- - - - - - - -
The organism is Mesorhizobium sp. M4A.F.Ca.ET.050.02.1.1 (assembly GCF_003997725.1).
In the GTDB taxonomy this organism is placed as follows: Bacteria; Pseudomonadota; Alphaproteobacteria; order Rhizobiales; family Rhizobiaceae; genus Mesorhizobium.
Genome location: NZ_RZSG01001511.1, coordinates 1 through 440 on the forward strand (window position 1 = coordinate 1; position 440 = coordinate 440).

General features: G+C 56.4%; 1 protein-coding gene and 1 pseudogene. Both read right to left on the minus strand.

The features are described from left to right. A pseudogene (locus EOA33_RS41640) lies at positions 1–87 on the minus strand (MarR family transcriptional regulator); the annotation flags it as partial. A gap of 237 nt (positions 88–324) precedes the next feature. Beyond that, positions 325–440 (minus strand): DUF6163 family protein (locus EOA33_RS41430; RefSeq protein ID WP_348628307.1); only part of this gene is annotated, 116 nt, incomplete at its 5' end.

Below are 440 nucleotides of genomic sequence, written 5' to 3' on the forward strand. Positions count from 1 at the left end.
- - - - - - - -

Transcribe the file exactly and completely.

The organism is Mesorhizobium sp. M4A.F.Ca.ET.050.02.1.1 (assembly GCF_003997725.1).
In the GTDB taxonomy this organism is placed as follows: Bacteria; Pseudomonadota; Alphaproteobacteria; order Rhizobiales; family Rhizobiaceae; genus Mesorhizobium.
Genome location: NZ_RZSG01001511.1, coordinates 1 through 440 on the forward strand (window position 1 = coordinate 1; position 440 = coordinate 440).

General features: G+C 56.4%; 1 protein-coding gene and 1 pseudogene. Both read right to left on the minus strand.

The features are described from left to right. A pseudogene (locus EOA33_RS41640) lies at positions 1–87 on the minus strand (MarR family transcriptional regulator); the annotation flags it as partial. A gap of 237 nt (positions 88–324) precedes the next feature. Beyond that, positions 325–440 (minus strand): DUF6163 family protein (locus EOA33_RS41430; RefSeq protein ID WP_348628307.1); only part of this gene is annotated, 116 nt, incomplete at its 5' end.

Below are 440 nucleotides of genomic sequence, written 5' to 3' on the forward strand. Positions count from 1 at the left end.